Clinical psychology is the practice of using psychological theories, treatments and therapies to assess people's needs and improve their wellbeing.
The BSc (Hons) Psychology with Clinical Psychology degree covers broad concepts of general psychology alongside specialised modules, such as mental health, counselling skills, and approaches to treatment and therapy.
These have been designed to prepare students to embark on a postgraduate study, to practise clinical psychology in a range of settings, or to work in therapeutic areas.
This degree aims to address the key concepts and practices of psychology, while also aiming to provide a level of specialised knowledge in clinical psychology. The course is designed to be especially suited to those students considering a career in health or social services.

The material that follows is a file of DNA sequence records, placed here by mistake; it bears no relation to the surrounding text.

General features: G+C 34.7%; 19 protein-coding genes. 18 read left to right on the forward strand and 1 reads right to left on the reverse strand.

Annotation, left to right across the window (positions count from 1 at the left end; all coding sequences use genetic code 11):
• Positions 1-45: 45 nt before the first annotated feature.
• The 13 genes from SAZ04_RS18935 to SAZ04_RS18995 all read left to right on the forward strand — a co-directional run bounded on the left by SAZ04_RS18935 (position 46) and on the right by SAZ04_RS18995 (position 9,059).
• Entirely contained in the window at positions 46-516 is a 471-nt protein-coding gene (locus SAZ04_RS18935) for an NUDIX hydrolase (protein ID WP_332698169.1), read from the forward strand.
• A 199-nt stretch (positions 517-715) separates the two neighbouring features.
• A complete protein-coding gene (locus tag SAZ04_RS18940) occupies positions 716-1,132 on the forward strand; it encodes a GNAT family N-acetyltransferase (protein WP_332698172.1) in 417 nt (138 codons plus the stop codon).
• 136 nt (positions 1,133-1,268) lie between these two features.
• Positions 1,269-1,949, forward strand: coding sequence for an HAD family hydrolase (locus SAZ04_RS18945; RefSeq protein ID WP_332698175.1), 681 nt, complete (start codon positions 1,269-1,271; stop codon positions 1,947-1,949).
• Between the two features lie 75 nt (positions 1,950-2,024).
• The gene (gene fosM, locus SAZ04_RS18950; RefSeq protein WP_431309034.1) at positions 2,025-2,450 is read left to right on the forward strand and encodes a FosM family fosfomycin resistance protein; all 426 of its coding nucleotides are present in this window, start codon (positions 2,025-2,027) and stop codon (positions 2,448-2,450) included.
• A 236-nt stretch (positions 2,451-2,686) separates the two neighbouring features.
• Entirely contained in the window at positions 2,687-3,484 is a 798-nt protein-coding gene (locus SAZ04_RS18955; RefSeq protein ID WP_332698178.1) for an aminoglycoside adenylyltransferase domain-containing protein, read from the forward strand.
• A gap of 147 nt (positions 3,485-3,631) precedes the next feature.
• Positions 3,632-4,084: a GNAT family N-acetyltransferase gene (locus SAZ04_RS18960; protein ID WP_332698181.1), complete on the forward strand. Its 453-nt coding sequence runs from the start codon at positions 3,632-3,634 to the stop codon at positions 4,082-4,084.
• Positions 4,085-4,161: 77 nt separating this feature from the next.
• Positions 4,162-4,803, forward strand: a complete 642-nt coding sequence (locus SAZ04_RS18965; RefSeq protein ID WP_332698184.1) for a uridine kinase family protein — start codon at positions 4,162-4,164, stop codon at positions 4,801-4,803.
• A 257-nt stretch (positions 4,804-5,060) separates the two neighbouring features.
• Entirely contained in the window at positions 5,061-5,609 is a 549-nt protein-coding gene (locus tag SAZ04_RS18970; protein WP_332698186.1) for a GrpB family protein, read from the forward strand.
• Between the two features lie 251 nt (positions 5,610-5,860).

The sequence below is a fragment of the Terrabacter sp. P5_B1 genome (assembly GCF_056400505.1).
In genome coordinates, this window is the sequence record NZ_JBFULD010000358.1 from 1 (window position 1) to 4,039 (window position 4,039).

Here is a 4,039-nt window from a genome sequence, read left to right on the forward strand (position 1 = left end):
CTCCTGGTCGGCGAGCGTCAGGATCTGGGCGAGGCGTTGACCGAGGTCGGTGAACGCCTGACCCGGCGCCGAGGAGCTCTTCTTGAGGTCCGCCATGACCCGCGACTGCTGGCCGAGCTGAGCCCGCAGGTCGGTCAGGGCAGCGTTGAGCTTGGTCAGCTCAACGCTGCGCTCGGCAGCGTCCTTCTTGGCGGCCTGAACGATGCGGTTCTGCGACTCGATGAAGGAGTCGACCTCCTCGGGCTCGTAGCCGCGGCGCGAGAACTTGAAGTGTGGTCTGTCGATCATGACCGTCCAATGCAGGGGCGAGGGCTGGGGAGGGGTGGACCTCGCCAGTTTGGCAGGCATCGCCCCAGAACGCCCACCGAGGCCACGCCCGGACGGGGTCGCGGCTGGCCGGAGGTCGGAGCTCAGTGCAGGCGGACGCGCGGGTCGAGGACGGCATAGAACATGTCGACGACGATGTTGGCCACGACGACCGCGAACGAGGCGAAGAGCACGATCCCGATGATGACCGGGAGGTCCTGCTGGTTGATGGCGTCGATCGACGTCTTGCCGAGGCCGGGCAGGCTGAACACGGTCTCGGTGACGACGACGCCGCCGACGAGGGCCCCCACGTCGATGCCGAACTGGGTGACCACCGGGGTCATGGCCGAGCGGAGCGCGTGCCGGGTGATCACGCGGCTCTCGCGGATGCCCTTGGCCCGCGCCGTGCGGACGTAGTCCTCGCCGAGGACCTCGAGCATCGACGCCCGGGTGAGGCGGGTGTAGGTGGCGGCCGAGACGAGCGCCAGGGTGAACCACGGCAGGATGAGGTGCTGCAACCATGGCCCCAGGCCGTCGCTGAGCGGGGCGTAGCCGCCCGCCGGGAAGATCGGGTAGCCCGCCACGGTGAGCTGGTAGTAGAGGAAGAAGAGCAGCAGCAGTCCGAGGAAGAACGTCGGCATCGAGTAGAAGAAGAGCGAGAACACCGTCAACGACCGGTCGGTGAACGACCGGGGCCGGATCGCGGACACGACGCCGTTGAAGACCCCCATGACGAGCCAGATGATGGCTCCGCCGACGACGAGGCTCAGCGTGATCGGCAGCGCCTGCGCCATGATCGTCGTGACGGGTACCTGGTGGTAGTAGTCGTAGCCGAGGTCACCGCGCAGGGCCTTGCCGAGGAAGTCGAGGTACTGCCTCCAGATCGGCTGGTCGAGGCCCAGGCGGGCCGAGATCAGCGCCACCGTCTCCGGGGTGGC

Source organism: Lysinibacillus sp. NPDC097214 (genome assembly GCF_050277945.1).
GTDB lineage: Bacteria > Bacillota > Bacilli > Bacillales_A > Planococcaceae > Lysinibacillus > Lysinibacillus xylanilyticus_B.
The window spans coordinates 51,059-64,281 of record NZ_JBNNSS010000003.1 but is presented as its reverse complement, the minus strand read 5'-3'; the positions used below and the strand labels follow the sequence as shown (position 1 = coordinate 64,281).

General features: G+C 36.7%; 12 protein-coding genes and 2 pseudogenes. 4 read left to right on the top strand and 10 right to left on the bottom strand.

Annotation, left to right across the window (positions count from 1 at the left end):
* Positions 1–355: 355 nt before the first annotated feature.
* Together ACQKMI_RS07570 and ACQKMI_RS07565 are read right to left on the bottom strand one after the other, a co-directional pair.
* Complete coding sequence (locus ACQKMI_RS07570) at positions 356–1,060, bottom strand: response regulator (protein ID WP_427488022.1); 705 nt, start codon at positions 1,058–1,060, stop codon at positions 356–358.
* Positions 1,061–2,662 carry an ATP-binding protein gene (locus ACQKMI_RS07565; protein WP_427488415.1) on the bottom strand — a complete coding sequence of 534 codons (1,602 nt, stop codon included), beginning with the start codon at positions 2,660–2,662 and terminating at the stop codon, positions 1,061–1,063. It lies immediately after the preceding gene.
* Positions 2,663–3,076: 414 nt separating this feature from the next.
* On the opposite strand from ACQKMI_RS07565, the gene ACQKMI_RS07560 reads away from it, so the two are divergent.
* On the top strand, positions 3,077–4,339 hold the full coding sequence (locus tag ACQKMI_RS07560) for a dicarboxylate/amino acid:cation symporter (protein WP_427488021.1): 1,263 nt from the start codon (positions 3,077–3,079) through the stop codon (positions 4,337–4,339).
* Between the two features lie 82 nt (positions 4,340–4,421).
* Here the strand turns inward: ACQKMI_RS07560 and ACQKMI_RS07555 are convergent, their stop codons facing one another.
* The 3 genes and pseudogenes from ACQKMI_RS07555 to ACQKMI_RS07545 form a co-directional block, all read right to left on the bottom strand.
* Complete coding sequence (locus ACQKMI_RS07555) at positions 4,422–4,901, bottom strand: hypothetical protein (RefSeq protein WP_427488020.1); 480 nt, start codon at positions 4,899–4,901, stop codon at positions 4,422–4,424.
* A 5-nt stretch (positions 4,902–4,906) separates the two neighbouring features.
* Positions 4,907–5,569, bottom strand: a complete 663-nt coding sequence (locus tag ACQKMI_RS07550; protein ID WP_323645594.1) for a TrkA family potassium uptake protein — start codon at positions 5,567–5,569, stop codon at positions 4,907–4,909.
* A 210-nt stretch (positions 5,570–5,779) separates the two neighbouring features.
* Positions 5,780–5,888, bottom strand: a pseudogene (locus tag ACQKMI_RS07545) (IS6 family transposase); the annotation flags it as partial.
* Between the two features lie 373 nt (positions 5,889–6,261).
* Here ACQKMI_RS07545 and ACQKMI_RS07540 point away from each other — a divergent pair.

A key aim of the degree is to provide students with the opportunity to develop a realistic appreciation of the work of a clinical psychologist. Guest lectures by experienced psychologist practitioners aim to introduce students to issues in professional practice. The course is also designed to prepare students for further training at postgraduate level — the next step towards becoming a Clinical Psychologist.
This course is accredited by the British Psychological Society as conferring eligibility for the Graduate Basis for Chartered membership (GBC), the first step towards becoming a Chartered Psychologist.
How You Study
On this degree, which is informed by the scientist-practitioner model and combines theory, research and practical skills development, students can develop a holistic appreciation of the of the range of skills required to work in a clinical setting.